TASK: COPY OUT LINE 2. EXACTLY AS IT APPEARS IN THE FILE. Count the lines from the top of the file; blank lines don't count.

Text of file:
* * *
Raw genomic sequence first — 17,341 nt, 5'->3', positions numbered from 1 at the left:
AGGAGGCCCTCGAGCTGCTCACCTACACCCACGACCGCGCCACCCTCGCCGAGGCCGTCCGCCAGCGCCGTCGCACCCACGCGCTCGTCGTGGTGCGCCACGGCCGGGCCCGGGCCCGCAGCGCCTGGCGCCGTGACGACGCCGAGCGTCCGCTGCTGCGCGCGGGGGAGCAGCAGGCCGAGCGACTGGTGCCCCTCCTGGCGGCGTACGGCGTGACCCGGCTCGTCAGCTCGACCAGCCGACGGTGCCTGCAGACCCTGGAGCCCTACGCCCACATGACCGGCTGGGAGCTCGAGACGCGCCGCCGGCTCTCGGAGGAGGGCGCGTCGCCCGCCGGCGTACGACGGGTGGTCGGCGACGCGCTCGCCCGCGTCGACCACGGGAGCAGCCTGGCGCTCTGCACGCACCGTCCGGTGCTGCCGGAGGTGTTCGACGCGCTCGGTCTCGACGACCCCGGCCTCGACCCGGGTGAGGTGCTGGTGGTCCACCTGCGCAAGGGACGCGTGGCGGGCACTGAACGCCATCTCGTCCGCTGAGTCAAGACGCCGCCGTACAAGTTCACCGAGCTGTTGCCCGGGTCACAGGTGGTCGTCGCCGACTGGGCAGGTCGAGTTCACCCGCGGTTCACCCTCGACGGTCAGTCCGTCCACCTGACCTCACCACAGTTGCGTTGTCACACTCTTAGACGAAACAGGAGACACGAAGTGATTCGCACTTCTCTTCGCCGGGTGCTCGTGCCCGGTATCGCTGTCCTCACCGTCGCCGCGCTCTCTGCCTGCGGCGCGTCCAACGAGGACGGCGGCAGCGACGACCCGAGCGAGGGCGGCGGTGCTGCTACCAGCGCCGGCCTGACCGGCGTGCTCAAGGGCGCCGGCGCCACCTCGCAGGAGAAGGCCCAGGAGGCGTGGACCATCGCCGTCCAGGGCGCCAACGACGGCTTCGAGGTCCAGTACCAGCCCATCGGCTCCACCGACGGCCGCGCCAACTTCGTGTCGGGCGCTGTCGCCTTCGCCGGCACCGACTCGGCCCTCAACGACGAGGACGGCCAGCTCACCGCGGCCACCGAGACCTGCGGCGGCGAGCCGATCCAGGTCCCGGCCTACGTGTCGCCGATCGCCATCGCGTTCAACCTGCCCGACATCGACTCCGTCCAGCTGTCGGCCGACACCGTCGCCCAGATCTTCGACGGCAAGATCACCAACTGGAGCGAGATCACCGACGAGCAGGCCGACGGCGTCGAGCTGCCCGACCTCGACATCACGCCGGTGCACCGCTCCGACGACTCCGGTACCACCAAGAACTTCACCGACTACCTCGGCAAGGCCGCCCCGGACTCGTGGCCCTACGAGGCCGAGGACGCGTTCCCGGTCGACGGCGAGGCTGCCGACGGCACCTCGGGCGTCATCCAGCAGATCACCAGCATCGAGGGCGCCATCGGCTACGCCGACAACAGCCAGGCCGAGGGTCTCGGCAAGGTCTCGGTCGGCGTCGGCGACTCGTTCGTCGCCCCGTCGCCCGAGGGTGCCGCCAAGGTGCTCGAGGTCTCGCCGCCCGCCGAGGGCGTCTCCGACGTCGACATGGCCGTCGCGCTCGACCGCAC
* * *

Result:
AGGAGGCCCTCGAGCTGCTCACCTACACCCACGACCGCGCCACCCTCGCCGAGGCCGTCCGCCAGCGCCGTCGCACCCACGCGCTCGTCGTGGTGCGCCACGGCCGGGCCCGGGCCCGCAGCGCCTGGCGCCGTGACGACGCCGAGCGTCCGCTGCTGCGCGCGGGGGAGCAGCAGGCCGAGCGACTGGTGCCCCTCCTGGCGGCGTACGGCGTGACCCGGCTCGTCAGCTCGACCAGCCGACGGTGCCTGCAGACCCTGGAGCCCTACGCCCACATGACCGGCTGGGAGCTCGAGACGCGCCGCCGGCTCTCGGAGGAGGGCGCGTCGCCCGCCGGCGTACGACGGGTGGTCGGCGACGCGCTCGCCCGCGTCGACCACGGGAGCAGCCTGGCGCTCTGCACGCACCGTCCGGTGCTGCCGGAGGTGTTCGACGCGCTCGGTCTCGACGACCCCGGCCTCGACCCGGGTGAGGTGCTGGTGGTCCACCTGCGCAAGGGACGCGTGGCGGGCACTGAACGCCATCTCGTCCGCTGAGTCAAGACGCCGCCGTACAAGTTCACCGAGCTGTTGCCCGGGTCACAGGTGGTCGTCGCCGACTGGGCAGGTCGAGTTCACCCGCGGTTCACCCTCGACGGTCAGTCCGTCCACCTGACCTCACCACAGTTGCGTTGTCACACTCTTAGACGAAACAGGAGACACGAAGTGATTCGCACTTCTCTTCGCCGGGTGCTCGTGCCCGGTATCGCTGTCCTCACCGTCGCCGCGCTCTCTGCCTGCGGCGCGTCCAACGAGGACGGCGGCAGCGACGACCCGAGCGAGGGCGGCGGTGCTGCTACCAGCGCCGGCCTGACCGGCGTGCTCAAGGGCGCCGGCGCCACCTCGCAGGAGAAGGCCCAGGAGGCGTGGACCATCGCCGTCCAGGGCGCCAACGACGGCTTCGAGGTCCAGTACCAGCCCATCGGCTCCACCGACGGCCGCGCCAACTTCGTGTCGGGCGCTGTCGCCTTCGCCGGCACCGACTCGGCCCTCAACGACGAGGACGGCCAGCTCACCGCGGCCACCGAGACCTGCGGCGGCGAGCCGATCCAGGTCCCGGCCTACGTGTCGCCGATCGCCATCGCGTTCAACCTGCCCGACATCGACTCCGTCCAGCTGTCGGCCGACACCGTCGCCCAGATCTTCGACGGCAAGATCACCAACTGGAGCGAGATCACCGACGAGCAGGCCGACGGCGTCGAGCTGCCCGACCTCGACATCACGCCGGTGCACCGCTCCGACGACTCCGGTACCACCAAGAACTTCACCGACTACCTCGGCAAGGCCGCCCCGGACTCGTGGCCCTACGAGGCCGAGGACGCGTTCCCGGTCGACGGCGAGGCTGCCGACGGCACCTCGGGCGTCATCCAGCAGATCACCAGCATCGAGGGCGCCATCGGCTACGCCGACAACAGCCAGGCCGAGGGTCTCGGCAAGGTCTCGGTCGGCGTCGGCGACTCGTTCGTCGCCCCGTCGCCCGAGGGTGCCGCCAAGGTGCTCGAGGTCTCGCCGCCCGCCGAGGGCGTCTCCGACGTCGACATGGCCGTCGCGCTCGACCGCAC